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Having thus briefly reviewed the general position and prospects of the Institution, it remains to detail the special works upon which it has been engaged during the past year; and these may for convenience be classified as follows :
I. The Jews of Servia.
II. Education in the East.
III. The Agricultural School at Jaffa.
IV. The Jews of Persia.
V. The Persecution of the Jews of Roumania.
VI. The Outrages in Morocco.
VII. The Jews of Damascus.
Of these in their_order.
I. The Jews of Servia.
It may probably be remembered, that early in the present session, the young Prince of Servia, Milan Obrenowicz, commonly known as Milan IV., attained his majority, and the occasion was thought to be a fitting opportunity for calling his attention to the state of his Jewish subjects.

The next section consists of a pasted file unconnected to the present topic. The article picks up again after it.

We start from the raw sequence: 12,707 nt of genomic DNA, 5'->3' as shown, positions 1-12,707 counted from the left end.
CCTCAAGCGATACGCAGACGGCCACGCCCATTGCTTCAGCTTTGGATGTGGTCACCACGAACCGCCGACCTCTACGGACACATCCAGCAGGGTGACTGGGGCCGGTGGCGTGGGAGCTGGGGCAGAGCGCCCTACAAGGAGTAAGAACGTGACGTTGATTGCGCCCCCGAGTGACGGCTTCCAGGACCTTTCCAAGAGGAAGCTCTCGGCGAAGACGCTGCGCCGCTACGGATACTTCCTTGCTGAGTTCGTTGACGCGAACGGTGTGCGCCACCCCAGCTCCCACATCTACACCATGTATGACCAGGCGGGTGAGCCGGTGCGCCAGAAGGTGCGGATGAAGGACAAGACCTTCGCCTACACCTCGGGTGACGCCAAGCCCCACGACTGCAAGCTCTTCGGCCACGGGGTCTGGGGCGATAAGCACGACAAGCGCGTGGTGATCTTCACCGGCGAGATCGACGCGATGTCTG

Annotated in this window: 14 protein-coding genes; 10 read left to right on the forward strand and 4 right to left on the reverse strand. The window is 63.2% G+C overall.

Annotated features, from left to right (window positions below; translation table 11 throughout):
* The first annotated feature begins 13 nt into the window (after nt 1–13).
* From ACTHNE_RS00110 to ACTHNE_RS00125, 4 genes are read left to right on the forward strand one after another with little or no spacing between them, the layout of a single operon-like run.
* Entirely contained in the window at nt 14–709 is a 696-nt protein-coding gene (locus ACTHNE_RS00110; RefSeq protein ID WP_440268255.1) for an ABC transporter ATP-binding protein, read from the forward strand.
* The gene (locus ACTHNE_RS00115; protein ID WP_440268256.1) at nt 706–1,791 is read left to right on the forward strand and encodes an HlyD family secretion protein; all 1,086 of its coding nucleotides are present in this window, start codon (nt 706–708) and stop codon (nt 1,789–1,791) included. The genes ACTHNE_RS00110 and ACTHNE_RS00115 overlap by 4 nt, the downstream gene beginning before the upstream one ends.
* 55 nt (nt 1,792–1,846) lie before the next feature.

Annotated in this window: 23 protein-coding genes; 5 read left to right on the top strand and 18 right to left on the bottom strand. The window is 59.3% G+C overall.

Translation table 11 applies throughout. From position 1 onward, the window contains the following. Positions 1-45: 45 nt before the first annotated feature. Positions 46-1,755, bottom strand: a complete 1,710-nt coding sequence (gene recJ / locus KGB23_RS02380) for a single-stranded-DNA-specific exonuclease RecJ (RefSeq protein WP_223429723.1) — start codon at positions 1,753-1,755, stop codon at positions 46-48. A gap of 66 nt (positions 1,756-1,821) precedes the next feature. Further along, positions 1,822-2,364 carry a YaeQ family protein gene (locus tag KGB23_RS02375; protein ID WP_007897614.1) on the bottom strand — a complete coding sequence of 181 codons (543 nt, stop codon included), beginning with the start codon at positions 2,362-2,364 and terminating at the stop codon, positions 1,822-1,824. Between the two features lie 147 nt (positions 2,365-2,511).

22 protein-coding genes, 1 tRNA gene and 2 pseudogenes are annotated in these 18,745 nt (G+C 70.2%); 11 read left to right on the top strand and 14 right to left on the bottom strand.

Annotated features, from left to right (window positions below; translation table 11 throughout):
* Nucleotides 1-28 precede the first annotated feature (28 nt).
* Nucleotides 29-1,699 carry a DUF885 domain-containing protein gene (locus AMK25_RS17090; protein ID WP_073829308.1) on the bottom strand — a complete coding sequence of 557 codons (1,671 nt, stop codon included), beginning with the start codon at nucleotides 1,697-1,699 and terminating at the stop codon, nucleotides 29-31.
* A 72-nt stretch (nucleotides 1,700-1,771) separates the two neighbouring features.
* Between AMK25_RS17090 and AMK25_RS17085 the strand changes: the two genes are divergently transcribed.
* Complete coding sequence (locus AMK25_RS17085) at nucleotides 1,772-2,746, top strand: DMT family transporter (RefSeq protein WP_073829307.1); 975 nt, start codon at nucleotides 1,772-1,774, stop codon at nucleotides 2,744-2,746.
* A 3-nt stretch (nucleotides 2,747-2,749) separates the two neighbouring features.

For many years the condition of the Jews of Servia had been very sad, in consequence of the rights and the protection enjoyed by them in the reign of Milosch Obrenowicz, the present Prince's ancestor, having been taken away from them during the rule of KaraGeorg, which had succeeded that of Milosch. Prince Milosch Obrenowicz had declared that all the inhabitants of Servia, without distinction of nationality or creed, were entitled to enjoy equal freedom, that none should be prevented from engaging in any trade or business whatsoever, and that all former laws incompatible with this declaration should be considered as abrogated. In the year 1861, on the death of Prince Milosch, the Jews were deprived by a decree of the Skuptschtina of all the rights which had been accorded to them. The liberty to engage in trades was denied them or considerably curtailed, they were excluded from the provincial towns, and in addition were subjected to various harsh and stringent laws, which it is not necessary here to enumerate. The
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